10 Facts About the Voice. Part 4

We’re getting a lot of great feedback from this 5 part series, we’re glad you’re getting a lot of good information out of it!

Here is part 4.

10 Facts About the Voice, Part 4:

1.  The oldest known recording of singing was an “ethereal” 10 second clip of a woman singing a French folk song. The recording of “Au Clair de la Lune”, recorded in 1860, is thought to be the oldest known recorded human voice. A phonograph of Thomas Edison singing a children’s song in 1877 was previously thought to be the oldest record.

2.  The amount of air pressure used and needed for rock singing is almost 3 times that of pop and country singing and 5 times that of jazz and most R&B.

3.  You lose up to 30% of your breath support while sitting compared to standing when you sing.

4.  Good technique is good technique whether it is applied to Rock, Country Opera, Pop, or R&B.

5.  Often, it is best to work up difficult songs without the use of consonant sounds. When consonant sounds are present they cause “jaw shifting” which generally closes off the air passage way in the back of the throat constricting the air supply.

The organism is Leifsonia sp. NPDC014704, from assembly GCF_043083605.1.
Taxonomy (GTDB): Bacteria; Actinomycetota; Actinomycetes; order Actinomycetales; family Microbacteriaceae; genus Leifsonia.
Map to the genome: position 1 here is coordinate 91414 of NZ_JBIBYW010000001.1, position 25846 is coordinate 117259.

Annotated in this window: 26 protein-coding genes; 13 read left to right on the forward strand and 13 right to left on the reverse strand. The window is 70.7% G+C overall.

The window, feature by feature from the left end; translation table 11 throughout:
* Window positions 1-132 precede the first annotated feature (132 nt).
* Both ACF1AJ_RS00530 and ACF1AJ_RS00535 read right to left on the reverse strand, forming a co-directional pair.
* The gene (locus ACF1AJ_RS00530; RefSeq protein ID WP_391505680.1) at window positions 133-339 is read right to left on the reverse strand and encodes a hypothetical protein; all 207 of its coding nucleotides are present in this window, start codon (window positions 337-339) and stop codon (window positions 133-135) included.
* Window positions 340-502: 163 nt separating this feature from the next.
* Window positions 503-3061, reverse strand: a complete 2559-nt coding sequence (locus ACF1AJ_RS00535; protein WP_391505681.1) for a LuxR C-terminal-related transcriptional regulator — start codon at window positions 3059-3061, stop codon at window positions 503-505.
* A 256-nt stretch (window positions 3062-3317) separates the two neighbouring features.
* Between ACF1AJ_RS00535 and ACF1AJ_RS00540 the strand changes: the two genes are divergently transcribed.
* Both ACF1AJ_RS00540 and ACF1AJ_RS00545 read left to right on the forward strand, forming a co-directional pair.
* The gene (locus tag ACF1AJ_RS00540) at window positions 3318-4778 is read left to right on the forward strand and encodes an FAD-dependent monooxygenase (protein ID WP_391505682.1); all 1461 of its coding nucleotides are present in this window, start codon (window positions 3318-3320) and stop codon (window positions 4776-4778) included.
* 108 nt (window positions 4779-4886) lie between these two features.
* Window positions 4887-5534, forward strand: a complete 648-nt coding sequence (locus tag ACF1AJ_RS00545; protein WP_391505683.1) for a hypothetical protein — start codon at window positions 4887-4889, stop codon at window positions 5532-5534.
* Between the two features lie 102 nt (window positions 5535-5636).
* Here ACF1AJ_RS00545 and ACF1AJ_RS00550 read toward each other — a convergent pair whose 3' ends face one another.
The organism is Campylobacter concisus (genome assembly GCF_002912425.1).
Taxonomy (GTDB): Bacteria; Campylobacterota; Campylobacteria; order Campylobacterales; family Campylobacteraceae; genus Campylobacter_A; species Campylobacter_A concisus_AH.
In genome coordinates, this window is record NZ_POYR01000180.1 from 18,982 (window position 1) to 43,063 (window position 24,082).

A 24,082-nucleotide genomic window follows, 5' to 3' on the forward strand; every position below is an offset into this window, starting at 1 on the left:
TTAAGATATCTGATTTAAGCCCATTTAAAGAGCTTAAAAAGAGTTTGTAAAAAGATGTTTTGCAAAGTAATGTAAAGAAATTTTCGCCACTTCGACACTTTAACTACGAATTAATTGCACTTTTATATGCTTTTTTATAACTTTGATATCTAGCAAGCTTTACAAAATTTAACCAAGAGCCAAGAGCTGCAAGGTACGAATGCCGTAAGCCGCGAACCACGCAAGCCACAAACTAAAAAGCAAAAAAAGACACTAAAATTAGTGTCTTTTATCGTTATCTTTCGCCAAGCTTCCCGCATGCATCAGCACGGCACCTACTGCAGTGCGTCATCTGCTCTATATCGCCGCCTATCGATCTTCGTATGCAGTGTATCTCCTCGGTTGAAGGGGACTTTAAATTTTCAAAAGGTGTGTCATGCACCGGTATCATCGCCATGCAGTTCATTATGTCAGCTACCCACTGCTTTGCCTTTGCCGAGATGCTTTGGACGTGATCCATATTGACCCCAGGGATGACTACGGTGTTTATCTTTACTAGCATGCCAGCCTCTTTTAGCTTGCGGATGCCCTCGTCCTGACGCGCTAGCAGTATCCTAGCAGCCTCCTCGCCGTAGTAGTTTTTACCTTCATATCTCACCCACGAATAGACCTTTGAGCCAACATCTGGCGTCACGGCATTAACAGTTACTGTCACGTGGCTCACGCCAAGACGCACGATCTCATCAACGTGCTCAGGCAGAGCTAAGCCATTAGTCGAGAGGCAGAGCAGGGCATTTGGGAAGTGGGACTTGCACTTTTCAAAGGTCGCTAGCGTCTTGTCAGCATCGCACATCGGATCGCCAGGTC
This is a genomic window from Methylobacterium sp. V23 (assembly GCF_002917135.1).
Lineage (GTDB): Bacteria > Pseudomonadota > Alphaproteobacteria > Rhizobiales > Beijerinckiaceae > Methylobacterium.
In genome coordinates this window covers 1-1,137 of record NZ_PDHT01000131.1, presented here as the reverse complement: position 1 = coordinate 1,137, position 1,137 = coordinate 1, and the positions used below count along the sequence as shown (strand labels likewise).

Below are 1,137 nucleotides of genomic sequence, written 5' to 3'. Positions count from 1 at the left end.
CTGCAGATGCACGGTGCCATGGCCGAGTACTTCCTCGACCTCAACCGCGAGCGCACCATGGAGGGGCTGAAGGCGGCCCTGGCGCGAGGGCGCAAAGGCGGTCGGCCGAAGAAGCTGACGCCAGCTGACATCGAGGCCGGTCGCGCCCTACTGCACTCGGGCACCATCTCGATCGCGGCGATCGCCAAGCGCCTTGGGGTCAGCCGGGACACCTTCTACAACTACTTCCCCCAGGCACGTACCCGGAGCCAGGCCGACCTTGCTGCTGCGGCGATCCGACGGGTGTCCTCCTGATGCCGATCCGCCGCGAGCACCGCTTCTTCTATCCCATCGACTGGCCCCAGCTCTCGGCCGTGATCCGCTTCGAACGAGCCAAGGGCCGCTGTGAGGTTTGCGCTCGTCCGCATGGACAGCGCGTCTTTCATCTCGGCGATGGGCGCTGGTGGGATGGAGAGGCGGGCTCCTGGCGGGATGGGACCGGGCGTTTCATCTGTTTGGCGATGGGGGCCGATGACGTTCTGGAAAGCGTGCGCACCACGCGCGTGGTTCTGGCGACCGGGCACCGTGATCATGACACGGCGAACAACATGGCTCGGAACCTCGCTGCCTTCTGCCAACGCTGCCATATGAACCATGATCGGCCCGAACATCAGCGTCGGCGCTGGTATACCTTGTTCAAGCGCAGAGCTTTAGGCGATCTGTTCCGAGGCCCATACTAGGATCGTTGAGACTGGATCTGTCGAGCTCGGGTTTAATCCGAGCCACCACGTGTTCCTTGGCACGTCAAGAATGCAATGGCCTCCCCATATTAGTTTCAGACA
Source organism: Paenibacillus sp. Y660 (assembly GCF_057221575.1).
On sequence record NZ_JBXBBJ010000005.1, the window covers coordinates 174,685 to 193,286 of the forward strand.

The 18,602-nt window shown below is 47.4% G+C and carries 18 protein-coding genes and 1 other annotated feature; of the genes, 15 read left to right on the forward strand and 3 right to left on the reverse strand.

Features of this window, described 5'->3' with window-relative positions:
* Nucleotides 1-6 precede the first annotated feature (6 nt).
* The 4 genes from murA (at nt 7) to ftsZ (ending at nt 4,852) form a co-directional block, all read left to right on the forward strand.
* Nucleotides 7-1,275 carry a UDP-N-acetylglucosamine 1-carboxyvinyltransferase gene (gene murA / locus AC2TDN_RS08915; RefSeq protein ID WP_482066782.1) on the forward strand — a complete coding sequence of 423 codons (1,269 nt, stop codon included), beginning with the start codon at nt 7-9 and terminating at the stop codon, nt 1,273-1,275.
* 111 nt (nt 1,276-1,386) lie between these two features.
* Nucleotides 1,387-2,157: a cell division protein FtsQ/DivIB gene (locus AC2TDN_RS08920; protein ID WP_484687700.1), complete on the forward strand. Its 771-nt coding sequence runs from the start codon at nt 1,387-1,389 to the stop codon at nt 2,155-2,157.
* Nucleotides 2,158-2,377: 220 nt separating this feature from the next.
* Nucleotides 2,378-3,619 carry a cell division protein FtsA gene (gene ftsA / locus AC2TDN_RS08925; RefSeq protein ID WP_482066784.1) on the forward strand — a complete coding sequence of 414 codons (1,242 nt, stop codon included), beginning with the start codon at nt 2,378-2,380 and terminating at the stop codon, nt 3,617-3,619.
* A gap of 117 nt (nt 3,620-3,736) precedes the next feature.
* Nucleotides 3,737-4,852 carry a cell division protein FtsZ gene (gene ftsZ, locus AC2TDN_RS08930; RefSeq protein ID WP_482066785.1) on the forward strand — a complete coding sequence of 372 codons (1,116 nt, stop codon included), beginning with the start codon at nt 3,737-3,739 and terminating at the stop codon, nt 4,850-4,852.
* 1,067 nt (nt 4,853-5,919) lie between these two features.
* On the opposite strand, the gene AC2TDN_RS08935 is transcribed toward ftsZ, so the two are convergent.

6.  Many people think that the “high range” songs are the most difficult to master, but in fact the songs that have a lot of range are harder to master.

7.  Many times the terms falsetto, head voice, head register and so-on are quite misunderstood. They have become so watered down now that the terms are practically interchangeable.  Often when someone says “head voice” or “Falsetto” they mean the same thing.

8.  The over-use of caffeine and or alcohol can shrink the blood capillaries in your body and make it more difficult to access the oxygen needed to perform at maximum.

9.  Women generally have easier access to the upper registers, particularly head voice compared to men. In contrast, men have a much stronger command of their lower registers because of the size and shape of their vocal folds (cords).

10.  In the long run, it is best to think of the voice in terms of; as a whole (like your leg) – instead of breaking it up into chest voice, register break and falsetto (like your quad, knee and calf). The reason for this is over time you will get them to all function together as a whole, like the leg, instead of the confusion of compartmentalizing and individualizing them.


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